Configuring the nanoapertures 106 to allow a predetermined subwavelength to pass involves adjusting the periodicity of the nanoapertures 106. Periodicity refers to the spacing between the nanoapertures 106. The wavelength that the nanoapertures 106 are configured to transmit may be directly related to periodicity. This is due, in part, to the generation of standing waves over the surface of the nanoapertures 106, which may be modified by altering periodicity to position the standing waves over the surface of the nanoapertures 106. The diameter and shape of the nanoapertures may also effect the wavelength that the nanoapertures 106 are configured to transmit. For instance, the wavelength that a nanoaperture 106 transmits is generally about ten times larger than the diameter of the nanoaperture 106, as discussed in greater detail below.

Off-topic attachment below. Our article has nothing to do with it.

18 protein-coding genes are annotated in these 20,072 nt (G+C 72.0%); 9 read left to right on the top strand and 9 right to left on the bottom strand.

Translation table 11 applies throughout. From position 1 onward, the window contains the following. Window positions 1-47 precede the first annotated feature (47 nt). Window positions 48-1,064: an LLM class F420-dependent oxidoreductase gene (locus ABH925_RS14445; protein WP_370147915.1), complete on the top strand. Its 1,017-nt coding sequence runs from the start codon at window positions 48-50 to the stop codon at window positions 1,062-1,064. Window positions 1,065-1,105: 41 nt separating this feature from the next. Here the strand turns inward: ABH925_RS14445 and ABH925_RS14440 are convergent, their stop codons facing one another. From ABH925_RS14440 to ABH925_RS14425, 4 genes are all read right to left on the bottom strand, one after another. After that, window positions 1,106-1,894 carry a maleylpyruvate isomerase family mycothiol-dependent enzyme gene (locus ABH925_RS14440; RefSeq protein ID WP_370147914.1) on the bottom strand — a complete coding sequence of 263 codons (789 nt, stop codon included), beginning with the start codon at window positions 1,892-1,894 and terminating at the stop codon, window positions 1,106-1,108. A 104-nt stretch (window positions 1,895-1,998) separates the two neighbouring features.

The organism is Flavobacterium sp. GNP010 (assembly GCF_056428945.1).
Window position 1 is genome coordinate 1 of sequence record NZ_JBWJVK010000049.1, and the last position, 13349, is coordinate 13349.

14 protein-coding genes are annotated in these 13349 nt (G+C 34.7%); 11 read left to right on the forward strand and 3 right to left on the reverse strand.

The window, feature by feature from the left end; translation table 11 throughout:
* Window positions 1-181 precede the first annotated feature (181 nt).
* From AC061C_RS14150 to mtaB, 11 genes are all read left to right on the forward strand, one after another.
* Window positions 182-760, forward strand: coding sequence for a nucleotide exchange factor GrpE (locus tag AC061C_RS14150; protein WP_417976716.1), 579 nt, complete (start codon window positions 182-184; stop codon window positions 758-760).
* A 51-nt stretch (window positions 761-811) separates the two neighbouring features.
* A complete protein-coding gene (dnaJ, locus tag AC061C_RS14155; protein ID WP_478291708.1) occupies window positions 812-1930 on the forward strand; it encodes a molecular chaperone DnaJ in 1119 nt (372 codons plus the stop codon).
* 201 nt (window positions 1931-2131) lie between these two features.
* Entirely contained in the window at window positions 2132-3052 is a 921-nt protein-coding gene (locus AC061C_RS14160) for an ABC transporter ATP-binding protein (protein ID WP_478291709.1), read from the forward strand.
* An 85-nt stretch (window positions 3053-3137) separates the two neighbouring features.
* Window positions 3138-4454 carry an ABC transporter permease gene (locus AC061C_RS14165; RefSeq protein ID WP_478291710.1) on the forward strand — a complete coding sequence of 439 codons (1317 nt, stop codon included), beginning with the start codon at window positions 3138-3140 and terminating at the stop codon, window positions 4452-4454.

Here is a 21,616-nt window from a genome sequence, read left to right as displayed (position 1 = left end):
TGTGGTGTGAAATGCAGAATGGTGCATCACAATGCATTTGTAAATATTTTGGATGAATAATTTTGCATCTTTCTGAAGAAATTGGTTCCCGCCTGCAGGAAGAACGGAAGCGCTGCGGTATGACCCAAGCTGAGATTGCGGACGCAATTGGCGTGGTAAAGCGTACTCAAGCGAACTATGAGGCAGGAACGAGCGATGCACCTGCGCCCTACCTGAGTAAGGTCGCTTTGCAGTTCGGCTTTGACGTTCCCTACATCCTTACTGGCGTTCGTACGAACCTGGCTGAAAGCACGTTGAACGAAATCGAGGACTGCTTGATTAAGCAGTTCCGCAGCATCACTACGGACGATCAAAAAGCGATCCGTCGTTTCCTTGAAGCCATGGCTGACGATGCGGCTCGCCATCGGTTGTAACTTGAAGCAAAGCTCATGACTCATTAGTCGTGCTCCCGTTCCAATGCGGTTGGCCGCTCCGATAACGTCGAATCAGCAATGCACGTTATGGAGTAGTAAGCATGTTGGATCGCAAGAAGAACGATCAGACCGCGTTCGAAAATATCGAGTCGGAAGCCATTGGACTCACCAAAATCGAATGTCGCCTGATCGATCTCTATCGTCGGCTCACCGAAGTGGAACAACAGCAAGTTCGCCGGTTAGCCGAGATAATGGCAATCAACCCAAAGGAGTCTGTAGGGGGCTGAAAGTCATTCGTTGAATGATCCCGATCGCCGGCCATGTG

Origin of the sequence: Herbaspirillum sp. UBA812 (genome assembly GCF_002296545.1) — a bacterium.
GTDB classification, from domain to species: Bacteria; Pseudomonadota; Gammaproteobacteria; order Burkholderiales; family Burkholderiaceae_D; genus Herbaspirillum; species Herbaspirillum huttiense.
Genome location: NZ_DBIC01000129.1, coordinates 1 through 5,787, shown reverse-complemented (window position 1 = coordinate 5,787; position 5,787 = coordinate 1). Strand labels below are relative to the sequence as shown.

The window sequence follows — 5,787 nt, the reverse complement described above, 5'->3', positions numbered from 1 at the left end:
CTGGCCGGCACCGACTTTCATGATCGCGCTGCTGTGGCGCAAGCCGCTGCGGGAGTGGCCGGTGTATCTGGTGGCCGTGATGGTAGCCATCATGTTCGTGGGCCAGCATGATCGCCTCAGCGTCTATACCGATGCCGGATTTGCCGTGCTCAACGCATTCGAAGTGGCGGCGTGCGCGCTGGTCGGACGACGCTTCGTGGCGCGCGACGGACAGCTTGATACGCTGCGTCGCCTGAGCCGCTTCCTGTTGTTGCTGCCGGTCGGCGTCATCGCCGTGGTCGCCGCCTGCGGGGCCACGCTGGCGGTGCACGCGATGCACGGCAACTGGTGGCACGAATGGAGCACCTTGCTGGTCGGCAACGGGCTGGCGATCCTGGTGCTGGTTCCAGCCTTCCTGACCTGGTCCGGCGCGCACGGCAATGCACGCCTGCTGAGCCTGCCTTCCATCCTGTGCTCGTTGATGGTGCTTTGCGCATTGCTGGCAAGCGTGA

The geometric configuration of the nanoapertures 106 is not limited to circular. For instance, the nanoapertures 106 may be circular, oval, elongated slits, rectangular, etc. The nanoapertures 106 may also be patterned, corrugated, have annular rings, etc. For instance, the nanoapertures 106 may be surrounded with concentric circular grooves. Similarly, the nanoapertures 106 may each be configured to allow the same subwavelengths of light to pass through the film 102 or, alternatively, the film 102 may have nanoapertures 106 configured to allow any number of different subwavelengths of light to pass through the film 102. The nanoapertures 106 may be provided as an array of nanoapertures 106 in the structure 100. The array may be any shape, such as a square array or rectangular array. The nanoapertures 106 may also be provided as multiple arrays. Each array may be configured to allow a single subwavelength of the light 108 to be transmitted through the film 102. For example, each array may be configured to allow a single color spectrum to be transmitted through the film 102, such as red, green, blue, etc. In addition, a single modulator may have a chirped nanoaperture or a mixture of two or more sets of nanoapertures that can selectively detect multiple discrete wavelengths. For example, a single modulator may modulate wavelengths at 780 nm and 1550 nm only.